Bulldozers did what Gen. Sherman and the Yankees didn’t do to Twelve Oaks, one of the Southern mansions in “Gone With the Wind.” The HMS Bounty, built for the first filming of “Mutiny on the Bounty” starring Charles Laughton and Clark Gable, was smashed to smithereens to make way for residential developments.

Mayer concedes that MGM executives once had a chance to create a magnificent theme park with the studio.

“That decision was made with the full knowledge of the fact that it could have turned into a Universal Studios-type tour with plans for such a tour available to that management,” Mayer said. “Yet, that management felt that No. 1, it wasn’t too good an idea; No. 2, they wanted cash for other purposes and, No. 3, (the back lots) were not really being used because everybody was going on location in those days.”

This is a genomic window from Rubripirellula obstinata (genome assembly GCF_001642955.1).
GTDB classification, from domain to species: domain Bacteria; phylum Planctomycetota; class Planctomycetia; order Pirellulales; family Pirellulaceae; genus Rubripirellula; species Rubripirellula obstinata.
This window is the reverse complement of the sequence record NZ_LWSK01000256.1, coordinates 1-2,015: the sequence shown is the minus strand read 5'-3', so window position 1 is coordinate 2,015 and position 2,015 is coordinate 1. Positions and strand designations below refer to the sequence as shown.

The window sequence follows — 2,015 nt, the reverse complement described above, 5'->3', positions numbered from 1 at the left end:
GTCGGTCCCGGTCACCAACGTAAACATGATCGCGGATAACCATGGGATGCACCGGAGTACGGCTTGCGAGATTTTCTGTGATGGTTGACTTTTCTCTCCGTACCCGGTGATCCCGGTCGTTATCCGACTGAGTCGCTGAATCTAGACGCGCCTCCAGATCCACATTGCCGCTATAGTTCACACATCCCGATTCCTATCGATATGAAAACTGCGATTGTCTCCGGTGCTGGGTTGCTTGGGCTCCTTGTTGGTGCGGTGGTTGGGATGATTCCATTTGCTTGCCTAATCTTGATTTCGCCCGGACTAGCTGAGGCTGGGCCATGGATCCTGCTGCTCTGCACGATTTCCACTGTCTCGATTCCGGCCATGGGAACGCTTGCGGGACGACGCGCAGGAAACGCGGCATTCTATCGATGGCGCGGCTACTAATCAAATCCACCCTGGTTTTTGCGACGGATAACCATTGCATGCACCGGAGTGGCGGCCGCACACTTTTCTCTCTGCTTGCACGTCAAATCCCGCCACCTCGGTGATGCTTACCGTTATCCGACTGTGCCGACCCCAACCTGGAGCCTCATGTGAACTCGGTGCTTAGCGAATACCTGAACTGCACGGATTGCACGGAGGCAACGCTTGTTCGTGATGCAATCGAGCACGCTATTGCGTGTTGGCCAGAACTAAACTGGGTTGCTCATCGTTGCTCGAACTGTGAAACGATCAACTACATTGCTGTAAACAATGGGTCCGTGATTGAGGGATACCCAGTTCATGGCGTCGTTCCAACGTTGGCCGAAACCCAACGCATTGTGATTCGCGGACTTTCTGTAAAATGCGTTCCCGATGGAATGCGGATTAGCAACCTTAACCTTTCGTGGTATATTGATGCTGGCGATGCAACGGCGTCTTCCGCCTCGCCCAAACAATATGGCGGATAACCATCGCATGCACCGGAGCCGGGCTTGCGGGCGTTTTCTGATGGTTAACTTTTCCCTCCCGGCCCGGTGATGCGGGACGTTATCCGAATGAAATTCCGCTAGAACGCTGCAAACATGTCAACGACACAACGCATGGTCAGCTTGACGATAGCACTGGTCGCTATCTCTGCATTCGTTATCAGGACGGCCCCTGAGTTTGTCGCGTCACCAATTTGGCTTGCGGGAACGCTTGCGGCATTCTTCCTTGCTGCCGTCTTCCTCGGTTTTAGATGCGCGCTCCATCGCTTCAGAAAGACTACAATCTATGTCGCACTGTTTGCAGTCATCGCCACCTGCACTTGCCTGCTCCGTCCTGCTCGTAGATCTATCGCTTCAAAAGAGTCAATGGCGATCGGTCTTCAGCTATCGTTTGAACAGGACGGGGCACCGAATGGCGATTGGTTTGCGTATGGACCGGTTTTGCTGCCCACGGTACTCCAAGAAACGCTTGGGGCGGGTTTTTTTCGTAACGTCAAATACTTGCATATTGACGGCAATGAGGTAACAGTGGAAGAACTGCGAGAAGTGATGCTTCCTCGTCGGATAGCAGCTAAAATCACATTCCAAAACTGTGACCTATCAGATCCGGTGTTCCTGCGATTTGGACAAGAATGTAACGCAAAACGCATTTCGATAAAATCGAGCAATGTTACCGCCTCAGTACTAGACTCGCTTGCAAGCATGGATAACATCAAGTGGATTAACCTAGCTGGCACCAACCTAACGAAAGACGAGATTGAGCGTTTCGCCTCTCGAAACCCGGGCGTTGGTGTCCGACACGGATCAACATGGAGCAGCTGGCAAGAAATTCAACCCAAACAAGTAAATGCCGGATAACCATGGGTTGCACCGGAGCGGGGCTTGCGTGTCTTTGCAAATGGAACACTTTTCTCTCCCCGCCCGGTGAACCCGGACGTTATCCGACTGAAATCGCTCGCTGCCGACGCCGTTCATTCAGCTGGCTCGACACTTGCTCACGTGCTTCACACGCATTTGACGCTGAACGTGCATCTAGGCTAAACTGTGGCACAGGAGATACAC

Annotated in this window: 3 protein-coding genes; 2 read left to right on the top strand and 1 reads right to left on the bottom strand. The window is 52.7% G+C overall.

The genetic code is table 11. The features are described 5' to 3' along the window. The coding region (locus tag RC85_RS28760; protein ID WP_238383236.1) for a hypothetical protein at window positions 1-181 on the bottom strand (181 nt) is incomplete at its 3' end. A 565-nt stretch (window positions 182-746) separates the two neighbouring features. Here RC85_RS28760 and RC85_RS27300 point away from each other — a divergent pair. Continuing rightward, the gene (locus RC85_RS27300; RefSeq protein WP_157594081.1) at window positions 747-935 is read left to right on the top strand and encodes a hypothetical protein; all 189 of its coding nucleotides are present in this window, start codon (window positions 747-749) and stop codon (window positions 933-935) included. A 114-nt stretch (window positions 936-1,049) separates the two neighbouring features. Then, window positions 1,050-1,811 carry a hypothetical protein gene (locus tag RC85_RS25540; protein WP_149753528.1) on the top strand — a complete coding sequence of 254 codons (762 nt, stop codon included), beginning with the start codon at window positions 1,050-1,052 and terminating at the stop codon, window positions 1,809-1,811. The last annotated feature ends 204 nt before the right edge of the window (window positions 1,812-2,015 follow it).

As for MGM’s scripts, Turner recently donated some 50,000 items to the Academy of Motion Pictures Arts and Sciences’ Margaret Herick Library. Among the authors and playwrights whose works are included are F. Scott Fitzgerald, John O’Hara, Dorothy Parker, Ben Hecht, Dalton Trumbo and Paddy Chayefsky.

But controversy still swirls around the loss of orchestral arrangements from the studio’s music library. “The only thing I distinctly remember that was thrown away were parts and pieces of music scores,” Mayer said. “Not the overall scores that the conductor conducted with an orchestra, but parts and pieces.”

One studio source, however, said the missing scores--which numbered upward of 150,000 pages--were likely “wrapped in plastic bags and used as landfill in Ventura County.”